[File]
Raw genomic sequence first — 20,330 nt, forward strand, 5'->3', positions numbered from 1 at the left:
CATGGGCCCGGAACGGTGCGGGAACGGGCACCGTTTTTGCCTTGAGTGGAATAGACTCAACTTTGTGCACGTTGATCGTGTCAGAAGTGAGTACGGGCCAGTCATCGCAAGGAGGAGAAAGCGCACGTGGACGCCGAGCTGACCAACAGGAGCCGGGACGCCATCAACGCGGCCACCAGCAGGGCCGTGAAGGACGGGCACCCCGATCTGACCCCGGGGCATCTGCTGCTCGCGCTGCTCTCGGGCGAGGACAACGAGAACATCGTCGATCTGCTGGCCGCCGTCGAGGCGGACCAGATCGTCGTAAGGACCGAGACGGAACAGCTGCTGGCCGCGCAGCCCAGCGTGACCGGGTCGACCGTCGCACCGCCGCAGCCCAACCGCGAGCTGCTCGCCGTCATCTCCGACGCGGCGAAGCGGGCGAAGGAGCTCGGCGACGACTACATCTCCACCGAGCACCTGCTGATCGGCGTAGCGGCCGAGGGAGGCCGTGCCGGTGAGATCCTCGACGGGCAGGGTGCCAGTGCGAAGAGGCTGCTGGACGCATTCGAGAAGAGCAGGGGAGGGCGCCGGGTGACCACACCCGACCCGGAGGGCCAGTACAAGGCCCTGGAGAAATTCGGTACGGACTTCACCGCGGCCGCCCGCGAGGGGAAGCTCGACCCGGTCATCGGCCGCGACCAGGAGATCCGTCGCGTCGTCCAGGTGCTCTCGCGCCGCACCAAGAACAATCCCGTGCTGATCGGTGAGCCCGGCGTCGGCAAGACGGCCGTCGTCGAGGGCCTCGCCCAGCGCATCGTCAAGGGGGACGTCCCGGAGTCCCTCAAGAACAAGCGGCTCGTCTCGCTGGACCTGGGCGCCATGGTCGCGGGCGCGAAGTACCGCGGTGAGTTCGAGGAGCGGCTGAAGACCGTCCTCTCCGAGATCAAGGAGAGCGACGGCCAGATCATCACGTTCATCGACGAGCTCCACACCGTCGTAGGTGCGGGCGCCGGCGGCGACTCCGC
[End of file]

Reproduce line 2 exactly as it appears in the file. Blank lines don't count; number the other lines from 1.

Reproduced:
CATGGGCCCGGAACGGTGCGGGAACGGGCACCGTTTTTGCCTTGAGTGGAATAGACTCAACTTTGTGCACGTTGATCGTGTCAGAAGTGAGTACGGGCCAGTCATCGCAAGGAGGAGAAAGCGCACGTGGACGCCGAGCTGACCAACAGGAGCCGGGACGCCATCAACGCGGCCACCAGCAGGGCCGTGAAGGACGGGCACCCCGATCTGACCCCGGGGCATCTGCTGCTCGCGCTGCTCTCGGGCGAGGACAACGAGAACATCGTCGATCTGCTGGCCGCCGTCGAGGCGGACCAGATCGTCGTAAGGACCGAGACGGAACAGCTGCTGGCCGCGCAGCCCAGCGTGACCGGGTCGACCGTCGCACCGCCGCAGCCCAACCGCGAGCTGCTCGCCGTCATCTCCGACGCGGCGAAGCGGGCGAAGGAGCTCGGCGACGACTACATCTCCACCGAGCACCTGCTGATCGGCGTAGCGGCCGAGGGAGGCCGTGCCGGTGAGATCCTCGACGGGCAGGGTGCCAGTGCGAAGAGGCTGCTGGACGCATTCGAGAAGAGCAGGGGAGGGCGCCGGGTGACCACACCCGACCCGGAGGGCCAGTACAAGGCCCTGGAGAAATTCGGTACGGACTTCACCGCGGCCGCCCGCGAGGGGAAGCTCGACCCGGTCATCGGCCGCGACCAGGAGATCCGTCGCGTCGTCCAGGTGCTCTCGCGCCGCACCAAGAACAATCCCGTGCTGATCGGTGAGCCCGGCGTCGGCAAGACGGCCGTCGTCGAGGGCCTCGCCCAGCGCATCGTCAAGGGGGACGTCCCGGAGTCCCTCAAGAACAAGCGGCTCGTCTCGCTGGACCTGGGCGCCATGGTCGCGGGCGCGAAGTACCGCGGTGAGTTCGAGGAGCGGCTGAAGACCGTCCTCTCCGAGATCAAGGAGAGCGACGGCCAGATCATCACGTTCATCGACGAGCTCCACACCGTCGTAGGTGCGGGCGCCGGCGGCGACTCCGC